Hellman & Associates

Hand Tools

The greatest risks from using hand tools in the workplace come from either misuse or poor maintenance. In general, OSHA requires that each employer shall be responsible for the safe condition of tools and equipment used by employees. While there are some specific requirements for certain tools (i.e. wrenches, impact tools, jacks, etc.), the following general criteria and safety tips can be used to avoid injuries associated with hand tool use, both in the workplace and for at-home projects!

Hand Tool Use 101

  • Maintain hand tools in good condition.
  • Inspect tools before each use (this is not required to be documented, but just as important to complete):
    • Check the tool’s electrical cord, as well as the extension cord and/or outlet used to provide power
    • Look for obvious (visual) signs of damage
    • Ensure guards and covers are securely attached
    • Verify drill bits, saw blades and other replaceable items are sharp and in good condition
  • Operate tools according to the manufacturer’s instructions and recommendations.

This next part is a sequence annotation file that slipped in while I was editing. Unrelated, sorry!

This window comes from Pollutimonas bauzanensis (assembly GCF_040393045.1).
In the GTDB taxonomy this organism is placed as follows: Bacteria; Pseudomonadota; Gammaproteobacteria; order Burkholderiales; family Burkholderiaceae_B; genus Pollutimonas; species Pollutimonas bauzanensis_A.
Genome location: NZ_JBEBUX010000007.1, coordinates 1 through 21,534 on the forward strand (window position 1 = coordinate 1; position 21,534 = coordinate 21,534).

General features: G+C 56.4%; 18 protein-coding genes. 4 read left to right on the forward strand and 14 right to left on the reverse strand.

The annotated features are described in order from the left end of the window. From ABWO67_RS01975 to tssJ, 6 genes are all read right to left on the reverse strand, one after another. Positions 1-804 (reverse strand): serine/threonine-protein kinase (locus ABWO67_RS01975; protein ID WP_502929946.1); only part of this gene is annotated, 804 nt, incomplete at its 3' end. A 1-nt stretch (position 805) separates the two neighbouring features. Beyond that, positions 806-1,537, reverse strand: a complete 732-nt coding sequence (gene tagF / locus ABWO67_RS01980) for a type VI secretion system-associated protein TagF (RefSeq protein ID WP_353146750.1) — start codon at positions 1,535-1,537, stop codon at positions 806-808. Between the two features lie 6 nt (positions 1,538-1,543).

• Use the right personal protective equipment (PPE) for the job, including:
    • Safety glasses with side shields
    • Cut-resistant gloves with sharp tools, such as saws, knives, etc.
    • DO NOT use gloves with rotating/reciprocating tools such as sanders, drills, etc.
  • Use tool guards as designed and replace them if they’re missing or damaged.

Other Important Considerations

  • Use the right tool for the job. Don’t use your wrench as a hammer. Don’t use a screwdriver as a chisel, etc.
  • Don’t use broken or damaged tools, dull cutting tools, or screwdrivers with worn tips. Impact tools, such as drift pins, wedges, form stakes, and chisels must be kept free of mushroomed heads.
    • The wooden handles of tools must be kept free of splinters or cracks, and shouldn’t be loose
  • Cut in a direction away from your body and away from others standing or walking nearby.
  • Make sure your grip and footing are secure when using large tools.
  • Carry tools securely in a tool belt or box. Don’t carry tools up ladders, instead use a hoist or rope if needed.
  • Keep close track of tools when working at heights. A falling tool can kill a co-worker.
  • Hand a tool to another person by the handle; never toss it to someone.
  • Never carry sharp or pointed tools, such as a screwdriver, in your pocket.
  • Select ergonomic tools for your work task when movements are repetitive and forceful.
    • Recognize the signs of musculoskeletal stress (e.g. numbness, tingling, dropping things frequently, fingers turning white, pain and soreness). Early detection might prevent a serious injury.
  • Always keep your tools in top condition. A dull blade or blunt point can lead to injury.
  • Store tools properly when you stop working, to protect them from damage.